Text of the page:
On 20 March 2020, the Australian Government closed its borders for non-essential travel in response to the Covid-19 pandemic in order to contain and prevent the escalation of the virus within the country. Many have shared in the adversity caused by heightened travel restrictions and the stringent closure of the nation’s borders, particularly those with only temporary residence and are therefore left with limited options in response to these constraints. Temporary visitors who arrived in Australia prior to the closure on 20 March, namely those on an electronic travel authority (subclass 601) visa or an eVisitor (subclass 651) visa, will surpass the date of required departure come 20 June. As Australia is not the only country to have closed its borders and suspend incoming travel, many visitor visa holders in Australia were prevented from returning to the respective countries of origin. Those unable to depart would be required to lodge an application for a second visitor visa in order to lawfully extend their stay in Australia until the option to return becomes available, or even viable.
Consequences of Unlawfulness caused by expired Visitor Visas
If you are in Australia and your visa is soon to expire, you should seek to have your immigration status resolved immediately to avoid any future complications. Overstaying your visa and remaining in the country unlawfully may have significant consequences should you wish to return to Australia in the future. In fact, by overstaying your visa by more than 28 days, any future applications you make will be subject to an exclusion period which prevents you from applying for or being granted a visa to enter Australia for a 3 year period. It is imperative that you seek legal advise should this situation occur.
If you remain in Australia beyond the expiration date of your visitor visa, you will be considered an unlawful non-citizen which presents a variety of undesirable consequences. In compliance with Australian Migration law, an unlawful non-citizen must be detained and accordingly may be held in an immigration detention facility or a similar facility based on the apparent risk the unlawful non-citizen presents. It is important to recognise, however, that the purpose and function of immigration detention is more administrative and not designed to operate punitively. It was established in an effort to assist the Department of Home Affairs and Australian Border Force in managing the temporary entry and permanent migration program.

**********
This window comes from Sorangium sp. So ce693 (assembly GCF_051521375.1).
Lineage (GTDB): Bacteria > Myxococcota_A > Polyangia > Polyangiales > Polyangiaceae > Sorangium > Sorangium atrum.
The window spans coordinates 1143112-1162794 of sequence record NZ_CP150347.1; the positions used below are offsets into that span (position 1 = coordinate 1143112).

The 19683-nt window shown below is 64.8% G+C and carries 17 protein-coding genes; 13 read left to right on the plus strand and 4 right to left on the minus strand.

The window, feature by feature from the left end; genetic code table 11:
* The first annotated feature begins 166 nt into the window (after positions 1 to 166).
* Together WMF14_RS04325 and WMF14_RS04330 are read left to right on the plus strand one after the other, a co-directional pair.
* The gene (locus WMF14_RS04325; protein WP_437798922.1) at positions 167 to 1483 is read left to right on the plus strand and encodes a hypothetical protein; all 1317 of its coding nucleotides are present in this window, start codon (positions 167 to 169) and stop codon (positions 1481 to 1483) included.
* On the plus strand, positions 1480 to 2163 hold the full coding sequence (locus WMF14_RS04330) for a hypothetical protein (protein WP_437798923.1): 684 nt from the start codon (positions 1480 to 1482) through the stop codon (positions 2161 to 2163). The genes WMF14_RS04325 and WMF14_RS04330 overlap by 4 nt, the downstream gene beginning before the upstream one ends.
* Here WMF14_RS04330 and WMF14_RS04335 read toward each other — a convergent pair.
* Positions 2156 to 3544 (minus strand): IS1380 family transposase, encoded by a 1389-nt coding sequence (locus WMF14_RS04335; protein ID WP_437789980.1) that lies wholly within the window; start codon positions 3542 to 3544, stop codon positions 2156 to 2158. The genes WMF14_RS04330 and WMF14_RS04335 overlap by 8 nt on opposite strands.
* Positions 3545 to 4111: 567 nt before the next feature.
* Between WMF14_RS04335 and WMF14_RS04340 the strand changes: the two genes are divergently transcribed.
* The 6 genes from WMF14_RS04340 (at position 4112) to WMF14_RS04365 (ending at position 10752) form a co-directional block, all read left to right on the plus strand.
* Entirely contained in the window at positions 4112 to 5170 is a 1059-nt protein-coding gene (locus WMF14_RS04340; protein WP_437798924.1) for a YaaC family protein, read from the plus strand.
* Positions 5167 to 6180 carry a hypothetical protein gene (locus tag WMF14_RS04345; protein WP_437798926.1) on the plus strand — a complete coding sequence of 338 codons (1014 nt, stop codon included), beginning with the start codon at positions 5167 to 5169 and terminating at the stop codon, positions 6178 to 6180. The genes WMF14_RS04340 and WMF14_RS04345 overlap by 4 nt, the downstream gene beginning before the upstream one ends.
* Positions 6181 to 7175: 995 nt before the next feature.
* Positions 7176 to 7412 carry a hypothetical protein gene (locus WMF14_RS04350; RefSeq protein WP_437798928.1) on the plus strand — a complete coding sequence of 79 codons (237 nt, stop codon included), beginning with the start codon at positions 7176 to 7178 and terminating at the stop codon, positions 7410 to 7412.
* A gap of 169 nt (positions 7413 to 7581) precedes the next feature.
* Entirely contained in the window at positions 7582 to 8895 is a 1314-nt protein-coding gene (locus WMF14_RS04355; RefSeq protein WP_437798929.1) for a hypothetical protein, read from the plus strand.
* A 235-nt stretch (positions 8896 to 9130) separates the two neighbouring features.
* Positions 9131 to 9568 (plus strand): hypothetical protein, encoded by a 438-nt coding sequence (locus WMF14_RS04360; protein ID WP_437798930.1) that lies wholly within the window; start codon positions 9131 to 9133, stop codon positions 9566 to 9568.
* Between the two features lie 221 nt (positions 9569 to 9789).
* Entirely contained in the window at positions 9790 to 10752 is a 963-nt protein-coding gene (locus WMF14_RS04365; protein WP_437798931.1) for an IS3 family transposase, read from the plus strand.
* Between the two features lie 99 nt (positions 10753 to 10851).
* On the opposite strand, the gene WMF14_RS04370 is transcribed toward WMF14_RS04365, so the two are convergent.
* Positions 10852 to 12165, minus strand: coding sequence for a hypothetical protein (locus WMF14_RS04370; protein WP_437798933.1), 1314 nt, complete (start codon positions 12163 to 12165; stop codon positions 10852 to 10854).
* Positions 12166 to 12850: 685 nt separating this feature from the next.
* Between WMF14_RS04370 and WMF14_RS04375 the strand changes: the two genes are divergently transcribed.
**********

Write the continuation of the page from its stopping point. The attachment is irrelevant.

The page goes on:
408 visa (Covid-19 pandemic)
The Department of Home Affairs has devised a new and unique visa substream amid the Covid-19 pandemic to enable temporary visa holders the opportunity to lawfully extend their stay in Australia. The Temporary Activity (subclass 408) visa was introduced by the Department as a measure of last resort for those currently stranded in Australia due to the travel restrictions imposed by the Australian Government. In response to global travel constraints, the Department released a new substream under the subclass 408 visa in which ‘Covid-19 pandemic’ was added to the Australian Government Endorsed Events to permit the extended stay of temporary visa holders in Australia until the outbreak has subsided.
This specific substream allows those who were the holder of a temporary visa to make a valid application for a subclass 408 visa within 28 days of its expiration. This may be of particular utility to applicants who arrived in Australia on an eVisitor visa or ETA and are unable to depart the country despite the requirement to do so within 3 months of arrival. If you arrived in Australia on a visitor visa which has now expired and you are unable to depart the country due to the Covid-19 pandemic, then you are not prevented from making a valid application for a subclass 408 visa, provided that the application has been submitted within 28 days after your visitor visa had expired. If your visitor visa has recently expired and you are still currently in Australia, please seek the assistance of our registered migration agents who can assist you throughout the process to ensure that your immigration is resolved in a timely and professional manner.
The Schedule 3 criteria of the Migration Act 1954 permits you to lodge a valid onshore partner visa application within 28 days after the cessation of your substantive visa on the basis of a genuine and continuing relationship with Australian citizen or permanent resident. This provides an avenue for applicants who would otherwise be ineligible to apply for and be granted a partner visa while onshore in Australia. The Schedule 3 criteria is enlivened only upon the applicant submitting a partner visa application within 28 days after they ceased to hold a substantive visa and is subject to meeting certain and specific criteria contained in this Schedule in addition to those imposed under the partner visa regime. These criteria require a higher threshold and must be addressed and successfully established in order to be granted a partner visa onshore that was applied for within the 28 day period as specified above.
Partner visas are a costly and complex process so this avenue should not be used as a method of extending your stay in Australia if you are not in a genuine relationship with an Australian. If you believe that you are eligible for a partner visa, we advise that you contact No Borders Migration for assistance, particularly given the 28 day timeframe to apply.
If your visa has recently expired and you are unable to depart Australia due to the current pandemic, please act quick and contact No Borders Migration Advocates!
Call 1300 066 267 to book a free consultation with No Borders Migration Agents